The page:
The U.S. Senate Energy and Natural Resources Committee moves @SenBennetCO and @SenCoryGardner’s Land and Water Conservation Fund bill #LWCF

Sunrise Black Canyon via Bob Berwyn

From The Grand Junction Daily Sentinel (Dennis Webb):

A Senate committee Tuesday approved a bill that would permanently reauthorize the Land and Water Conservation Fund.

The action by the Senate Energy and Natural Resources Committee was one of several it took Tuesday on measures backed by U.S. Sen. Cory Gardner, R-Colo., and Sen. Michael Bennet, D-Colo. Others that were approved by the committee and are supported by the two are bills to address a $12 billion National Park Service maintenance backlog, and to extend endangered fish recovery programs in the Upper Colorado and San Juan rivers through the 2023 fiscal year.

Gardner sits on the Energy and Natural Resources Committee.

Tuesday’s action on the Land and Water Conservation Fund came after it expired Sunday due to a lack of congressional action to reauthorize it.

A bipartisan contingent in Congress is seeking to get legislation through the Senate and House to reauthorize the program. It dates back to 1964 and has resulted in nearly $270 million in spending in Colorado for purposes such as acquiring private inholdings surrounded by federal lands, and to help fund state and local trails and parks, including in Mesa County…

The measure approved Tuesday also would fully fund the program. Congress rarely appropriates the roughly $900 million a year in funding the legislation creating it allows…

Meanwhile, another measure the committee passed Tuesday seeks to reduce the National Park Service maintenance backlog by tapping half of existing unobligated revenues from on and offshore energy development — up to $1.3 billion per year — for the next five years, Gardner’s office said.

Here’s the release from Senator Bennet’s office:

The Senate Committee on Energy and Natural Resources today approved six bills sponsored by Colorado U.S. Senator Michael Bennet.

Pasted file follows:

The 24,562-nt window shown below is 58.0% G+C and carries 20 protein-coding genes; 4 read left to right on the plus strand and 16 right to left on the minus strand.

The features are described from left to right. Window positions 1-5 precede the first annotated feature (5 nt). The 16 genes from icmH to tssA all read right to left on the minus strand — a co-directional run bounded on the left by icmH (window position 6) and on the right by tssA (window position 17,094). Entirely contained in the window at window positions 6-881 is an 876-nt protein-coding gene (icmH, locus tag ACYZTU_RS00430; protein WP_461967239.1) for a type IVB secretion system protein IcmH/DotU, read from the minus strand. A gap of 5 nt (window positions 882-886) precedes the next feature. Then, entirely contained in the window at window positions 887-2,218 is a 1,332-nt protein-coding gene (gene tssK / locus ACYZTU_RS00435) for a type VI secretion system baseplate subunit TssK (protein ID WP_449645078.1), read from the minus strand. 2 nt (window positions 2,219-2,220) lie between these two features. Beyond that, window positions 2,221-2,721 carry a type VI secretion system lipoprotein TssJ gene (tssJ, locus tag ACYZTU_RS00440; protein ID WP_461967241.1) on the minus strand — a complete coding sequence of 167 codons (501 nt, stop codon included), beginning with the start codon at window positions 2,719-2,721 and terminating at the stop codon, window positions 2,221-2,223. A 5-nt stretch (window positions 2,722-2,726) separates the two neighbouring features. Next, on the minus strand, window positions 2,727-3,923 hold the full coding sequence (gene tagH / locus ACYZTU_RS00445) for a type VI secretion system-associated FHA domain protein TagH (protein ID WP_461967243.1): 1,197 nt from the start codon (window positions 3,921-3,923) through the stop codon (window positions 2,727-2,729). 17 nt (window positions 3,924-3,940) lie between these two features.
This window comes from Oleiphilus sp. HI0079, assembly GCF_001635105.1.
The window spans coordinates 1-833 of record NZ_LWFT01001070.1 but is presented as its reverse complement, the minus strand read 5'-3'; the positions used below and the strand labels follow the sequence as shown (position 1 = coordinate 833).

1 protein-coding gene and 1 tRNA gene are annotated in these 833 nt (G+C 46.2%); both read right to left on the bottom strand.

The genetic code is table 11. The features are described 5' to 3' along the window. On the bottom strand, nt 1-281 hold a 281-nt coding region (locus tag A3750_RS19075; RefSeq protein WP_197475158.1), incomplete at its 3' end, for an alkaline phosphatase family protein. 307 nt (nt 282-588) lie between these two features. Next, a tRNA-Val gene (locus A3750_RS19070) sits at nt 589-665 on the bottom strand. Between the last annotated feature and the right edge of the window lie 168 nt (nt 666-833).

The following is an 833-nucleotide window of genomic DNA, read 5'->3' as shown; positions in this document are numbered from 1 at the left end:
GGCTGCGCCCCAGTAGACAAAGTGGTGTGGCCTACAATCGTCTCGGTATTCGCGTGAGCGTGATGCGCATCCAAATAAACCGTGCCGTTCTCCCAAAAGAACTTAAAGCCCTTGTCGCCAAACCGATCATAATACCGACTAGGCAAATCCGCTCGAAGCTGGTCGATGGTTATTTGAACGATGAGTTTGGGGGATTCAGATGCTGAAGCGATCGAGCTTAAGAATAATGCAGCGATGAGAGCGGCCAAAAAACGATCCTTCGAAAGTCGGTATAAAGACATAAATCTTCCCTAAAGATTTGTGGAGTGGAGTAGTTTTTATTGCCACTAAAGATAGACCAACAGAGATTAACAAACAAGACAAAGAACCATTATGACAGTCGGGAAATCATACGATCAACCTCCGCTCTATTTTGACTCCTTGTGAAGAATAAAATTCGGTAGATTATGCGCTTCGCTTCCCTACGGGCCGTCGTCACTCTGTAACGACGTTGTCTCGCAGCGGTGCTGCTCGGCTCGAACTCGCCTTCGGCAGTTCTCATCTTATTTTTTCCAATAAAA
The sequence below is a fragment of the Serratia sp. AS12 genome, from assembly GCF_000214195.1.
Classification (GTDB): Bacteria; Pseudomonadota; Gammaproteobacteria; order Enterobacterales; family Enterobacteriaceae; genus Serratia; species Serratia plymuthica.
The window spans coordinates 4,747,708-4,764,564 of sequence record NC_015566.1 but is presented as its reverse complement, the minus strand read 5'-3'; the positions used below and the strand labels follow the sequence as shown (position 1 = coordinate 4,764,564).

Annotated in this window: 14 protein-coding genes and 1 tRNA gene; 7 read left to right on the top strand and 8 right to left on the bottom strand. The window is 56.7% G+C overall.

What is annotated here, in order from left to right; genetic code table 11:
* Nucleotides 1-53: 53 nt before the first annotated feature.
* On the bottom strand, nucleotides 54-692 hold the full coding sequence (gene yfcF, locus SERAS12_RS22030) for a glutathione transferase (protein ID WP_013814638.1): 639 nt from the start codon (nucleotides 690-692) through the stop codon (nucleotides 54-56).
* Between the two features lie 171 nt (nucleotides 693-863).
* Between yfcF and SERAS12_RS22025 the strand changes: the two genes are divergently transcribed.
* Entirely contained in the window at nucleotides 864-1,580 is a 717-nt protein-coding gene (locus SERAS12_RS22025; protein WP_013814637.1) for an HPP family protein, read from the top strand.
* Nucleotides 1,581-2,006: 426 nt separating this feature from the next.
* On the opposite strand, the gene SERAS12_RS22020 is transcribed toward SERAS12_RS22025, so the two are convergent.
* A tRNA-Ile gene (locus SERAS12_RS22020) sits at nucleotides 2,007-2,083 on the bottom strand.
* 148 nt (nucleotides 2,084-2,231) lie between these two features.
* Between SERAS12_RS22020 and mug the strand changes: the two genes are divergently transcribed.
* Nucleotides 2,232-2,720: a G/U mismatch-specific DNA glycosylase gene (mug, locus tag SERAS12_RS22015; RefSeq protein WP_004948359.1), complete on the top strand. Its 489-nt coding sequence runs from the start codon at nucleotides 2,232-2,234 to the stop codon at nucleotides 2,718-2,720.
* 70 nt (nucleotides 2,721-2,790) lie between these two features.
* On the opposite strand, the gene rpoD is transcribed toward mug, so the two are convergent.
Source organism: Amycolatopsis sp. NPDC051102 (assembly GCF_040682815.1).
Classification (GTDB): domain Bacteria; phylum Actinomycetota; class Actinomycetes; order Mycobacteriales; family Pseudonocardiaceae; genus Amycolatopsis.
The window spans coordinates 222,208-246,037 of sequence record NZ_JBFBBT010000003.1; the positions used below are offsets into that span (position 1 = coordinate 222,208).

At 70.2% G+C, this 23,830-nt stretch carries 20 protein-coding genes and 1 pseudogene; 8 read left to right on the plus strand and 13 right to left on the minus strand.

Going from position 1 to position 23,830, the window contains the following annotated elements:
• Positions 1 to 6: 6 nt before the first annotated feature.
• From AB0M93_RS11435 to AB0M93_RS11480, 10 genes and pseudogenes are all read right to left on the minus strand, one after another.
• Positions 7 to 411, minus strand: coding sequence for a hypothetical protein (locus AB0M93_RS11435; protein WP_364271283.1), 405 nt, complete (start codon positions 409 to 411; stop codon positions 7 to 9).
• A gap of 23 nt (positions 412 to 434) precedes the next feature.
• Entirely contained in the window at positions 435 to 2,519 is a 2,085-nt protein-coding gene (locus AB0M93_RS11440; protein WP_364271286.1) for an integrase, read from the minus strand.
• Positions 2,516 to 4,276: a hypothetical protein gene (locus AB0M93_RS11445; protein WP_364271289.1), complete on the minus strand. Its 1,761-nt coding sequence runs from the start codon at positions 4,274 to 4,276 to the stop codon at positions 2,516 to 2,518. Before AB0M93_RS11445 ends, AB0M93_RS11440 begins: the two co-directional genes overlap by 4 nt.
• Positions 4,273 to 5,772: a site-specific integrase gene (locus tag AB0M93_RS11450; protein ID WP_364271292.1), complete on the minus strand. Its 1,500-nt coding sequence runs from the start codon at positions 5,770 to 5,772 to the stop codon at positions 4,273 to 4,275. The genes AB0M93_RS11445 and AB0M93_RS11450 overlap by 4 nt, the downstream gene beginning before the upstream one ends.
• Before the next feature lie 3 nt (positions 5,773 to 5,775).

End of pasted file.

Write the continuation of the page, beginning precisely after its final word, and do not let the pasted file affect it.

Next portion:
Bennet Reaction:

“Today we moved one step closer to passing important public lands legislation for Colorado. From designating a new National Historic Trail to establishing the 21st Century Conservation Service Corps—a program Senator McCain and I worked on for years to make a reality for America’s youth and veterans—the legislation reaffirms our commitment to America’s public lands.

“On Sunday, despite bipartisan support in both chambers, Congress failed to reauthorize LWCF—a widely popular conservation tool in Colorado and across the country. We must pass the bill approved today as soon as possible to ensure LWCF is permanently reauthorized and fully funded for the next generation of Coloradans.

“During a recent trip to Rocky Mountain National Park, I witnessed the effects of chronic underfunding of land management agencies like the National Park Service. It’s critical we address the ongoing maintenance backlog by passing the Restore Our Parks Act.”

Legislative Background:

Land and Water Conservation Authorization and Funding Act: Bennet cosponsored this legislation to permanently reauthorize and fully find the Land and Water Conservation Fund (LWCF), which conserves and promotes access to America’s parks, rivers, forests, and public lands.

Restore Our Parks Act: Bennet cosponsored this legislation to establish the National Park Service Legacy Restoration Fund to address the $12 billion maintenance backlog at the National Park Service.